- This recipe works with frozen onions too!
- Only requires a 10 minute water bath!
Canning Onion Jam | Recipe Tips
- You can substitute fresh onions with frozen ones in this recipe, as well as mix firmer with more ripe onions. Everything will saute and simmer down just the same.
- The type of chop you choose is up to you. I prefer a medium dice, but you can also opt for long thin slices.
- Choose natural sweeteners like maple syrup or honey instead of white sugar to give you a much more complex taste.
- Save all those onion skins and ends! Just toss them in a bag and put in the freezer where you can add them to homemade stocks and broths to make at a later date. Or, you can make onion skin tea, a natural remedy that helps relieve muscle pain.
Sweet Balsamic & Rosemary Onion Jam| Recipe
- 2 tablespoons of olive oil
- 2 pounds of mixed sweet and yellow onion (about 6 cups)
- 10-12 cloves of sliced garlic (less if you’re not fully committed to a moderate garlic taste)
- 1/2 cup red cooking wine
- 1 Tablespoon balsamic vinegar
- ½ cup brown sugar
- ½ cup of honey
- 2 fresh sprigs of fresh rosemary
- Pepper to taste
- 1 pack of pectin
Water bath canner, canning jars, jar lifting, canning lids and rings, large pot
- Peel and dice (or slice) the onions.
- Add the olive oil to a Dutch oven or heavy bottomed pot over medium heat. Add the onions and garlic.
- Cover and cook for 20 minutes, stirring occasionally, until onions soften.
- Remove the lid and add red wine, balsamic vinegar, brown sugar and honey.
- Add fresh rosemary sprigs using a sachet or cheese cloth.
- Cover and cook for another 30-45 minutes over low heat, stirring occasionally. You want the onions caramelized, soft and the majority of the liquid evaporated. Season with salt and pepper.
- Remove rosemary and cut the heat once taste, texture, and syrupy thickness you prefer is achieved.
Let’s move onto canning! But, you don’t have to water bathe this because it will last 3 months in your fridge (whether it’ll be around that long is another thing)
How do I sterilize my jars?
Sterilizing your jars is a quick and easy process that destroys the enemies of preservation — bacteria, yeast and fungi so that your food stays fresh and shelf stable for 12 months (or more). It’s not hard to do at all. Below, I’ve shared several options, pick your preference:
- Run the jars through a ‘quick clean’ or ‘sterilization’ cycle in your dishwasher.
- Place the jars in a large pot (12 quart) of water on top of a steaming rack (so they don’t touch the bottom of the pan), and bring the water to a boil for 10 minutes. Remove hot jars right before use.
- Or hand wash and rinse the jars, dry them, and place them (without lids or rings) in a 200°F oven for 10 minutes.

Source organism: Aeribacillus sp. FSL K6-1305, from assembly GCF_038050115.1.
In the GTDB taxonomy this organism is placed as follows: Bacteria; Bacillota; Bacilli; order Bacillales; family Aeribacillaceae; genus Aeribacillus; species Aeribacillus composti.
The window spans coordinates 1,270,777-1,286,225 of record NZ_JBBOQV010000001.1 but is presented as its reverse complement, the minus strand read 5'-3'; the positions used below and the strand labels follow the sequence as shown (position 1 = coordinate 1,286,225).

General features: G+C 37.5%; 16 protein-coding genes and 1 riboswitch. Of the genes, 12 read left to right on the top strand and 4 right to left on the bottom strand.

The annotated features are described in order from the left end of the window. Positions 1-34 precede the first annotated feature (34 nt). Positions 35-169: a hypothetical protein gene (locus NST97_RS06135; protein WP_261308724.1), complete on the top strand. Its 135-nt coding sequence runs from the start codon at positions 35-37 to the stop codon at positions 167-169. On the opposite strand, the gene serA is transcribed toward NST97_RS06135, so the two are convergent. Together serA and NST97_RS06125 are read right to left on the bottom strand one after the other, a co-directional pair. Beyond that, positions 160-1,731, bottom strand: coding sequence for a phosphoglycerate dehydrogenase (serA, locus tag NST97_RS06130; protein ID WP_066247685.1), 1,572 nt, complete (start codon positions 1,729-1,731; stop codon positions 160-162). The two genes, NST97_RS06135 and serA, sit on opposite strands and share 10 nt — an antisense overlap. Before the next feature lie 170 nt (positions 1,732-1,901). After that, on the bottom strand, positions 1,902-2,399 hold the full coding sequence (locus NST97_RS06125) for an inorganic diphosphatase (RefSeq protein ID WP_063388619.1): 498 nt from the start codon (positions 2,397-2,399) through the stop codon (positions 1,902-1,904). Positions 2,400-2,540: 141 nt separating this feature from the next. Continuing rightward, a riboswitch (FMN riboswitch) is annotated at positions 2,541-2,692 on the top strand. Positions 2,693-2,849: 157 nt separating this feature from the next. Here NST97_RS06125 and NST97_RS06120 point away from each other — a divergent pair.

You’ve got this!
Filling your Jars
- Sanitize (directions above) your jars and place them on a dishtowel.
- Grab your funnel and ladle that spicy onion jam goodness into the jars, leaving a ¼ inch of headspace.
- Remove any air bubbles by running a long plastic or wooden skewer between the jar and the jam.
- Wipe the rims of the jars with vinegar to remove any spillage (which can prevent your jars from creating a seal).
- Secure the rings to the top of your jar until they are “fingertip tight”–secured but air still has room to pass through.
Processing your onion jam on the stove
- Using a jar rack or plate, lower the jars into the boiling water of your water bath canner.
- Pour in more water to ensure that the water covers at least an inch above your jars.
- Place the lid on your pot.
- Bring water to a full boil for 10 minutes, then use a jar lifting to remove the jars out of the water and let them cool on a towel undisturbed for a minimum of 8 hours. (note: do not tighten the caps or you’ll risk breaking the seal).
When are the jars ready?
As your jars cool, you’ll hear the jars making clicking pops. Leave the jars undisturbed on a towel for a minimum of 12-24 hours. After that, you can confirm the jars have sealed by removing the rings. A sealed jar lid will remain secured to the jar without the rim and be slightly indented in the center. Use your index finger to moderately tap on the jar in a few places, it should not pop back when pressed. The majority of your jars will seal within a few hours of cooling down. If you have any jars that didn’t seal properly, just store them in the fridge and use them within 3 months.
When does this jam expire?
Your canned jam will be shelf stable and keep (unopened) for up to one year. If you’re not canning this, freeze for up to 3 months.
Craving more onion recipes? Don’t miss out on my Sweet & Spicy Onion Jam, which will surely become another one of your favorites!
1 thought on “Epic Onion Spread: Balsamic & Rosemary Onion Jam”